GoTo Global Explains How Robust Digital Identification Is Key To Vehiclesharing’s Continued Growth

The sharing economy largely contracted over the past year as consumers retreated into their homes for safety and public health reasons. The space appears to be growing once more as the world opens back up, however, said Shirly Kalush, chief business development officer for mobility provider GoTo Global, in a recent PYMNTS interview.

GoTo Global, which is available in Israel, Malta and Spain, enables both consumers and businesses to rent vehicles such as cars, vans, eBikes, mopeds and kick scooters via its mobile app. Kalush explained that consumers are returning to vehiclesharing and other sharing economy services in higher numbers, as many of them are more comfortable with the private nature of rented vehicles than with hailing taxis or using public transportation. She noted that GoTo itself experienced a significant increase in users as vaccination rates climbed.

“When you look at the decision-making tree, you are thinking, ‘Me, as a person, do I want to be surrounded by other people … or would I rather travel by myself?’” Kalush said. “And given that, as a result of the pandemic [and] many people moved to work from their homes, they no longer need their cars or second cars and, as a result, many are selling their second cars.”

Consumers’ increasing use of vehiclesharing services and similar offerings, as well as their high utility and safety expectations, also comes with a few challenges for companies. These include confirming that the consumers using these apps are who they claim to be. Verifying their identities quickly and easily is becoming essential for sharing economy firms to keep pace with demand without sacrificing security as more bad actors seek out these online platforms for malicious purposes, often threatening the safety of sharing economy participants’ personal information as well as their physical well-being.

Winning The Digital Identity Verification 

The hurdles surrounding verification for vehiclesharing offer valuable insight into why identity verification is such a crucial part of the sharing economy in general. Renting out vehicles like cars or mopeds in most markets requires customers to have valid government-issued driver’s licenses, Kalush explained. GoTo Global works with a third-party verification services provider to vet potential renters’ identities. Prospective customers must first scan photos of their driver’s licenses, and automated technology then imports the relevant information into the systems, she said. These users are then required to provide photos of their faces so they can be compared with the photos on their licenses.

“The benefit in Europe is that with a car driver’s license, you can also drive mopeds, [which] is good because it opens the market, as you do not need a specific moped license,” she said. “And in addition … you also take a picture of your face so that [we] recognize that the ID and your face [belong to] the same person [and that] you did not steal the ID or something like that. It really gives another benefit, another layer of confidence for us.”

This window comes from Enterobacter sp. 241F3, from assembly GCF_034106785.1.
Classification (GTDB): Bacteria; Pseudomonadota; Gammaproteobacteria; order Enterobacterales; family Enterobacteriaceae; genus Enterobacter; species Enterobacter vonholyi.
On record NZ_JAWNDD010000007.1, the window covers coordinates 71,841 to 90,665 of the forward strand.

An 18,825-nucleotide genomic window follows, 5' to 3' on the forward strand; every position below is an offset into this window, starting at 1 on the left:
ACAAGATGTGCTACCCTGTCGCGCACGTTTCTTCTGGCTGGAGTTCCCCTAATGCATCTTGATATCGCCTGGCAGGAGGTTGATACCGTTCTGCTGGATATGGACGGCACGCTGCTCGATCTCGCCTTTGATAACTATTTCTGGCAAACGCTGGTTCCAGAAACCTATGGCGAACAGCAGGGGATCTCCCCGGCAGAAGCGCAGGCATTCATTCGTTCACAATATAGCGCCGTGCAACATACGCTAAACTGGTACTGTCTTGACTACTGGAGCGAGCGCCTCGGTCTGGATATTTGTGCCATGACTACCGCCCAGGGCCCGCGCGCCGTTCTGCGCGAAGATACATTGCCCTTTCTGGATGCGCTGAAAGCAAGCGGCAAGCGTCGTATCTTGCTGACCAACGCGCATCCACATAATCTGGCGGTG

Having robust identity verification tools in place helps ward off fraudsters as well as users who legally cannot utilize certain services. Israeli consumers who are younger than 18 can rent mechanical bikes but are not legally able to rent cars or vans, for example. Kalush explained that users who are under the legal driving age go through a shortened automated onboarding process that does not require a driver’s license but will block them from utilizing vehicles they are not legally eligible to use. This makes it critical to use automation or other emerging technologies that can swiftly determine who is eligible for digital-first sharing services.

“Anything that can be automated — such as [the] connection to government databases to see that the driver’s license is not stolen, to see that the license number matches, to see that the face matches the ID and to see it is not a stolen ID — [is a] super important [functionality] in user verification, as long as [it] does not hurt user conversion,” Kalush said.

This is especially important in the vehiclesharing or ridesharing spaces, where companies must also ensure the safety of their vehicles as well as their drivers and riders, she continued. The need for automated, secure digital identity verification solutions is likely to grow as more consumers flock to their mobile phones to access vehicle rentals and similar services in a contactless, seamless way. It is therefore important for sharing services to keep a close eye on exactly how digital identity — and consumers’ perceptions of it — may shift in the future.

Prepping For The Digital Identity Future

Discussions surrounding the future of digital identity are hardly new, especially in the sharing economy. Individuals have been renting homes on sites like Airbnb for vacations, using their smartphones to buy coffee or access delivery services and booking rides with increasing frequency over the past several years. Analyzing all of these activities can help a company comprehensively evaluate an individual’s typical behaviors and determine overall trustworthiness.

“On the business side, of course the [more] complete the data we have on our customer, the better [it is], both in terms of safety and [in terms of knowing] who is using our platform,” she said.

Access to customer data is key to helping businesses develop services that are better tailored to their customers and their identity verification expectations, but the responsibility of having this data also means that privacy and security are becoming essential. Staying abreast of how consumers’ digital identity verification and privacy needs are shifting is a priority for businesses seeking to create a safe and seamless environment for sharing economy workers and participants.